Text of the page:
Our very own full nest.
#hummingbird #nature #nestingbirds #birds #MotherNature #love #motherslove
Everybody needs some bliss; especially ME when tugboat man comes home unexpectedly and then even more shocking, gets a call to return to work WHILE WE’RE DRIVING HOME FROM THE AIRPORT!
It’s not unheard of in the maritime world, but I’ve not really experienced it until now.
Glass half full; we had an enjoyable one-and-a-half days. Thirty-six hours is better than nothing.
It’s important to stay positive and present in the moment, rather than dwelling on the injustice, which would be a waste of time, and TIME is precious.
So he’s gone again and it’s time for a little bliss in the form of Mother Nature.
Breathe deeply and OMMMMMM….
The ultimate blissful event is the birth of one of my resident hummingbird’s eggs; you can BARELY see a miniature fluffy speck huddled in the bottom of the nest.
And JUST NOW, the second egg hatched! Could anything be more amazing than Mother Nature?
Here’s an update: Pretty good close up video of the two newborn hummingbirds:
Ending with the B is for Bliss theme, a boat birdhouse.
At least THIS boat is firmly anchored and will stay in one place, right?
Tugboat man should be home for sure at the end of June; at that point he’ll have been out to sea for more than ninety days when it was only supposed to be for six weeks.
Such is the life of a tugboat captain’s wife.
PS All photos, unless otherwise noted, are property of EnchantedSeashells.
Take a walk with me around my garden where we once again have temps in the 80s. (Don’t hate.)
Birds are nesting and everything else is blooming and growing.
A fragrant freesia.
Late afternoon sun
Perfuming a slight warm breeze
Lavender grows here
By Princess Rosebud
Being the princess that I am, I don’t like to drive in the rain. I like to be DRIVEN around in the rain, but my private chauffeur/tugboat man’s not here, so I decided to stay home and concentrate on indoor activities, something that as a California girl, I really hate!
Our office can always use a bit of organizing-such a perfect job for a rainy day. My tugboat man and I found the table discarded on our street; hauled it home, and refinished it (well, he did all the work). Perfect for the office sofa!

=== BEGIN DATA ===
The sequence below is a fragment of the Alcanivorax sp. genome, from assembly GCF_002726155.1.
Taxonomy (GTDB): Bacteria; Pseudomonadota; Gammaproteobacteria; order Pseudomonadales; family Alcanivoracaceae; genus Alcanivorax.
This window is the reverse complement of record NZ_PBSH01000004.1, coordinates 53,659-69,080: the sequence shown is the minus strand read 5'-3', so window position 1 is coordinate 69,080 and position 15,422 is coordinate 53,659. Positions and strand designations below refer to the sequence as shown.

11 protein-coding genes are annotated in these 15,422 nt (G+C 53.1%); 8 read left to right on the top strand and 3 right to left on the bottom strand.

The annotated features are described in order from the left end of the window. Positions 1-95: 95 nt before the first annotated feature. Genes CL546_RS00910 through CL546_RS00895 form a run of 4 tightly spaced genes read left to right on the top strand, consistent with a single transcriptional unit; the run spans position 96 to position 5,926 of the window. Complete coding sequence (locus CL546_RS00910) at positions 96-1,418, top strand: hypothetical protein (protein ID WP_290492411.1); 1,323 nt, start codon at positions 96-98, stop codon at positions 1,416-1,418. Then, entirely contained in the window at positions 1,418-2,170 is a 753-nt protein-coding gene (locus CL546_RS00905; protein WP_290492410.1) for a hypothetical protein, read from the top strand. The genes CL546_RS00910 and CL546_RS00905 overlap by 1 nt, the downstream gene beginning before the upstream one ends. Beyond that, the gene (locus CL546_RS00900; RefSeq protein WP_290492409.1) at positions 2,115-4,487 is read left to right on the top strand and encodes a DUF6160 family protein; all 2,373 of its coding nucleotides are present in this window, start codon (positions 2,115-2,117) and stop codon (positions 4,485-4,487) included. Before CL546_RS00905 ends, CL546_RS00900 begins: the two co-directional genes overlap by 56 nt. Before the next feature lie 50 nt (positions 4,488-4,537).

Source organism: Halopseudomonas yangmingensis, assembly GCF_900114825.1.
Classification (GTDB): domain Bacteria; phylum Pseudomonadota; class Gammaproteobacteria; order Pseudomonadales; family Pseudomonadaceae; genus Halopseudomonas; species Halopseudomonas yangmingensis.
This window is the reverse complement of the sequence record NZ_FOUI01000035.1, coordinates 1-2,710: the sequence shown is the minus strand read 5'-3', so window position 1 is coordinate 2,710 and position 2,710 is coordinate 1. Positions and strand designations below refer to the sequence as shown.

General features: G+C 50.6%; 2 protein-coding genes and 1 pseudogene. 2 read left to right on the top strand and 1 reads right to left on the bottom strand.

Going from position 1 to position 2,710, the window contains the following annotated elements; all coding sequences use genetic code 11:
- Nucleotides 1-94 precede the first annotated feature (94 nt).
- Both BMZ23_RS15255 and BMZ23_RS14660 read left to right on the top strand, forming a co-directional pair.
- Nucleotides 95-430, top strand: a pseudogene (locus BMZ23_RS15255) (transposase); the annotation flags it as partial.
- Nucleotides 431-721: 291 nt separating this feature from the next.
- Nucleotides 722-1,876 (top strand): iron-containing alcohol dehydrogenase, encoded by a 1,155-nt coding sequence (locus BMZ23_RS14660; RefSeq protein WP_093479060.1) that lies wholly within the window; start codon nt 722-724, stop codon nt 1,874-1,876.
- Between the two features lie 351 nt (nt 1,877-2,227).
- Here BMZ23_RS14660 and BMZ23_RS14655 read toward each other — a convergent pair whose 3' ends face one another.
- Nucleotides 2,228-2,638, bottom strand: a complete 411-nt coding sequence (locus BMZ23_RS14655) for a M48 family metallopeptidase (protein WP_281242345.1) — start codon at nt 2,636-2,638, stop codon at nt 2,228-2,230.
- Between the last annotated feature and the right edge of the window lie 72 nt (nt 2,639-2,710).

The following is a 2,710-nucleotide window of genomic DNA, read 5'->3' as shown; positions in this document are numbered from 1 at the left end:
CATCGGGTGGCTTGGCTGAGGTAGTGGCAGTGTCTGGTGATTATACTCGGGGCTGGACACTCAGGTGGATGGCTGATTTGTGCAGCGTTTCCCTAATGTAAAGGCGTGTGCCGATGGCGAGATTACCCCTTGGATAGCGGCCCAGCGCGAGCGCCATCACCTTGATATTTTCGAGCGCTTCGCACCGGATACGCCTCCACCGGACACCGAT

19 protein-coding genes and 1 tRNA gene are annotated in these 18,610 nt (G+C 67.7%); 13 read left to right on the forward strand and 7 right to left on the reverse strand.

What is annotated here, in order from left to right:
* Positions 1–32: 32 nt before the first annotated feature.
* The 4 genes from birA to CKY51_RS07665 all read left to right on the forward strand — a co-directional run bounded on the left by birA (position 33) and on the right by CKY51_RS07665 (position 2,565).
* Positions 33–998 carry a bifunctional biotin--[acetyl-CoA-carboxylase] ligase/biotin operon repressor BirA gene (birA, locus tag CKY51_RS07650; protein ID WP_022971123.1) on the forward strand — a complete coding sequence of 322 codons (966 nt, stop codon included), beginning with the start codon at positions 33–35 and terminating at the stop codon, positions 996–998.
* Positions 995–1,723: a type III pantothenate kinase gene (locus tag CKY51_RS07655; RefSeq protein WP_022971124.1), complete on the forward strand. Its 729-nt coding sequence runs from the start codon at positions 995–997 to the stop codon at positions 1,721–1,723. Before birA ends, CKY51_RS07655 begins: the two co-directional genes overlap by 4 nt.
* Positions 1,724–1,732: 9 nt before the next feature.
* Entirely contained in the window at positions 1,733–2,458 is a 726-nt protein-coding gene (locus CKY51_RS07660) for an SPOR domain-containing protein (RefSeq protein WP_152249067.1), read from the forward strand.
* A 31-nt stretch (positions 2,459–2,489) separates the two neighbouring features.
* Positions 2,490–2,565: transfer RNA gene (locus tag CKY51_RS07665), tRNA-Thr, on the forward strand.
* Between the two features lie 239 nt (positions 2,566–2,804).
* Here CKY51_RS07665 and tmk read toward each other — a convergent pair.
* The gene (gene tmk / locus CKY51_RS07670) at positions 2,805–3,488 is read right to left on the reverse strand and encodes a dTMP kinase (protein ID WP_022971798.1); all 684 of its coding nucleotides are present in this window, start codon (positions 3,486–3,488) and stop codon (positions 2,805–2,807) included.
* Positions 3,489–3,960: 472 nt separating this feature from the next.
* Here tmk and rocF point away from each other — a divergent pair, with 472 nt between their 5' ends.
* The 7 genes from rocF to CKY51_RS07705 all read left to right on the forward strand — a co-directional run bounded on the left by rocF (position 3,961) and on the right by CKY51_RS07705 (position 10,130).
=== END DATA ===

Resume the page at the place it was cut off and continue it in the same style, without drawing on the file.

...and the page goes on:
From the office window, my camera’s pointed down to the California native and drought tolerant part of our front lawn area, which I designed and planted with my own dainty hands. Gloomy and drippy day. Right across the street. You can see where I looked for Angel Boy playing at recess when he was in elementary school. Ever the protective mom…
And not an artichoke, either.
These are SUNCHOKES. I wonder what they taste like. Anyone tried them?According to Wikipedia, The Jerusalem artichoke (Helianthus tuberosus), also called sunroot, sunchoke, earth apple or topinambour, is a species of sunflower native to eastern North America.It is also cultivated widely across the temperate zone for its tuber, which is used as a root vegetable.
I haven’t harvested my tubers yet ‘cos I’m still enjoying the flowers — that’s about all that’s flourishing in my garden during this horrible drought in California — but when I do, I’ll probably roast them with garlic, since we got a HUGE string of garlic from Gilroy, the garlic capital of the world, the last time we drove through central Cali.
Jerusalem artichoke brandy smells fruity and has a slight nutty-sweet flavour. It is characterised by an intense, pleasing, earthy note. The tubers are washed and dried in an oven before being fermented and distilled. It can be further refined to make “Red Rossler” by adding common tormentil, and other ingredients such as currants, to produce a somewhat bitter and astringent decoction. It is used as digestif, as well as a remedy for diarrhea or abdominal pain.
If you’ve cooked with them, please send me your recipes. Thank you!
I just found out that it’a Giant Spider Lily (Crinum asiaticum).
I don’t low the name of this plant; it was here when we moved in twenty-five years ago, but it blooms every summer and the fragrance is strongest after the sun sets.
How about helping me solve the mystery — if anyone knows what it is, please let me know!
Life lessons from the garden.
We dug up a stand of cactus a few weeks ago, intending to immediately replant them in a different location, but life happened in the form of my son’s emergency surgery and my torn retina — and the cactus patiently waits for its journey to a new home.
Surviving and thriving.
Anticipating its release from a hostile environment.
Blossoming in spite of life in a barren, derelict wheelbarrow.
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